When those Rio Maria frogs tested positive for chytrid, a scientific alarm went up. The cloud forests around El Valle, which were once the ideal home for 69 described frog species, were turning toxic. Experts figured they had about four months until most of the frogs would be dead. Even on the fast track, organizing funding and a rescue strategy takes time. Meanwhile, Griffith went out into the forests without funding and began tracking and monitoring the situation until the proper permits and plans could be arranged.

By June, 26 institutions had committed money, people, and equipment to the effort. Teams fanned out into the forests at night to collect still-healthy frogs. Soon, they had hundreds of biological refugees.

But now they had another challenge: where to give the amphibians safe haven? El Valle de Anton, known among Panama’s elite as a place of retreat to escape the crushing humidity of the Canal Zone, lacked the facilities needed to create a clean zone for ailing amphibians.

The little resort town did have a small zoo, though, called El Nispero (the result of a nursery collecting local animals as well as plants). And when the owner of a local hotel who sat on the zoo’s board offered the frogs asylum, biologists quickly set up a makeshift quarantine in rooms 28 and 29 of the Hotel Campestre, a colonial-style establishment at the foot of soaring volcanic cliffs.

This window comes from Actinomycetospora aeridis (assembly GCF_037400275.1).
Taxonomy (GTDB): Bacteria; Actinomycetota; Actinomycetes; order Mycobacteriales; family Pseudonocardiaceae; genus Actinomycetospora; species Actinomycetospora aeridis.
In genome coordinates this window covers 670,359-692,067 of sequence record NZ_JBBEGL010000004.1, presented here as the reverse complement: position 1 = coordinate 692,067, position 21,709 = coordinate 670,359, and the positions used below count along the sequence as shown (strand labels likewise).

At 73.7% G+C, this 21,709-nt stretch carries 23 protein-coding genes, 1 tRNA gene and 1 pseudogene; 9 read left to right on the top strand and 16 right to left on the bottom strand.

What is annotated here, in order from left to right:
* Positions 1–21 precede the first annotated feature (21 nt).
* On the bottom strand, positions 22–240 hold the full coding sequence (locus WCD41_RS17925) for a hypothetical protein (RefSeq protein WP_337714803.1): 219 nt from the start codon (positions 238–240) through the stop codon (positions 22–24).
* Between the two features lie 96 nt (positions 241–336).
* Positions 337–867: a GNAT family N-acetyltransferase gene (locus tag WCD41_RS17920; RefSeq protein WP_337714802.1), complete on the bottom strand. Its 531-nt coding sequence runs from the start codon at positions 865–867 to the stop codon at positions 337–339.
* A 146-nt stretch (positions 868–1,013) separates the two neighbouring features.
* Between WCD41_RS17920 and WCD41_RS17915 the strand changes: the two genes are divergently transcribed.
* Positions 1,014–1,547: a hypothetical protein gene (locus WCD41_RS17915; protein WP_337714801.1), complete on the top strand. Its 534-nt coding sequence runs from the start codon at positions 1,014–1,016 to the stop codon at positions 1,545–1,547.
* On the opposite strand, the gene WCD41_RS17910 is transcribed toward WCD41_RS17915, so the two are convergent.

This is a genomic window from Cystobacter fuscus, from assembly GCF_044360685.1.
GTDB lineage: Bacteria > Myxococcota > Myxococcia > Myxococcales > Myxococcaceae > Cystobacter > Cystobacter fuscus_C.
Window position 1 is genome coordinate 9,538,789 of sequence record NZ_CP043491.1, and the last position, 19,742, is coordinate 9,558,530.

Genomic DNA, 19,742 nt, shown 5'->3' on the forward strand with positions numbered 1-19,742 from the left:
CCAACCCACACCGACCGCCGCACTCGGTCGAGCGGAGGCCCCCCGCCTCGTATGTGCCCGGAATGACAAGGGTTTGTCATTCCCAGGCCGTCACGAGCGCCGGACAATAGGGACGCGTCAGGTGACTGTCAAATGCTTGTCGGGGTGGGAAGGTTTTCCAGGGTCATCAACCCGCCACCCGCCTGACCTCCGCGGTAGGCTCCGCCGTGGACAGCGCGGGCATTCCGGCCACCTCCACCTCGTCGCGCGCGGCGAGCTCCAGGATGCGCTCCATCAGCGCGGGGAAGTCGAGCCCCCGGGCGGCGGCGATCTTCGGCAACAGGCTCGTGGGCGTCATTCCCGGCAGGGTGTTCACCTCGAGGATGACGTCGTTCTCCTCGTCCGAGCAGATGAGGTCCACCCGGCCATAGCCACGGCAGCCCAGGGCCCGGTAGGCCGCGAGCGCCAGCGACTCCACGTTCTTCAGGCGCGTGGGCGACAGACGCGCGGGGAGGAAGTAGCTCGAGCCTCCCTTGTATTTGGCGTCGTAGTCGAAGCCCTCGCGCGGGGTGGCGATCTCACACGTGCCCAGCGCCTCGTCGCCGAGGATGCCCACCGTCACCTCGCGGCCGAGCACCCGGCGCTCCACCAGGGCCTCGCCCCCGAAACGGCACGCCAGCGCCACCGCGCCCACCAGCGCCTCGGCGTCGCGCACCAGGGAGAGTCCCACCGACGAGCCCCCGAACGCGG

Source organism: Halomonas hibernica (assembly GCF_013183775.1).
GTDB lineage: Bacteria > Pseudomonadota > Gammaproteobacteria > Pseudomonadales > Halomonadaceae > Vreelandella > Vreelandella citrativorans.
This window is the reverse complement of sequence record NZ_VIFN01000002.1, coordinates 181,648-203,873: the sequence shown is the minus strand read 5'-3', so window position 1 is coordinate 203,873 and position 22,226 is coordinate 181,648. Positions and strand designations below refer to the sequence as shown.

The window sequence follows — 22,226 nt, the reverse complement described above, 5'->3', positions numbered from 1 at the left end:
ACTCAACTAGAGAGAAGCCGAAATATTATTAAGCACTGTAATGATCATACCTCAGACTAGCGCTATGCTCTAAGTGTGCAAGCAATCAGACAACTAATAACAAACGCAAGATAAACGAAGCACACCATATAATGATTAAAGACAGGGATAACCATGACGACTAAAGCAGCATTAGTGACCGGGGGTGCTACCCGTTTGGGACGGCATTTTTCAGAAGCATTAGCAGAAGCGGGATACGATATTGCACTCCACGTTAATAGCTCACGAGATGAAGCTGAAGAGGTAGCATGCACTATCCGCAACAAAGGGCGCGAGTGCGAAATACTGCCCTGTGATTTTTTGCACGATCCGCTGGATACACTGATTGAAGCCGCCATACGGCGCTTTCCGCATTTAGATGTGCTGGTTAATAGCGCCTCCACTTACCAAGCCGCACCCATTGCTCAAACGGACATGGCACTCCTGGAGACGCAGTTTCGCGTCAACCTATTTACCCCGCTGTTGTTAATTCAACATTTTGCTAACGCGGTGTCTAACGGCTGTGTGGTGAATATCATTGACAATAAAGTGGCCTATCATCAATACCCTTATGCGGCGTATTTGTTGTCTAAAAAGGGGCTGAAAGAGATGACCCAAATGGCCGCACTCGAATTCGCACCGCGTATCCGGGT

Ridding the frogs of chytrid proved relatively simple in captivity: The team gave the amphibians a 10-minute bath in itraconazole, a common antifungal drug, every day for 10 days.

Building a permanent home for the frogs on El Nispero’s grounds, though, proved anything but simple. To keep out chytrid, the frogs needed a separate, filtered water supply. That required earth-moving equipment, which had to be driven in all the way from Panama City. Because the valley floor often gets too warm for most of the species, a huge air-conditioning system that would have shorted out El Valle’s electrical grid was required, so a whole new transformer had to be installed for EVACC. The animals needed plants and moss in their tanks, but in order to make sure no fungus survived, the plants first had to be completely disinfected and the moss had to be imported from New Zealand. And the Panamanian acrylic panels for the tanks didn’t stick with North American glue.

“Every day, it was something,” remembers Griffith. “It was difficult to find parts, difficult to find workers with the skills we needed. Sometimes, we’d have to go to every hardware store in town just to find a piece of PVC pipe.”

Finally, after 10 months, about $200,000, and untold hassle, the frogs moved into their permanent home in March 2007. Today, it looks like a small schoolhouse: a box of concrete bricks with a green metal roof. You enter through a sliding glass door into a large room lined with glass tanks with acrylic lids kept moist by the same misting system you might see in a supermarket produce section.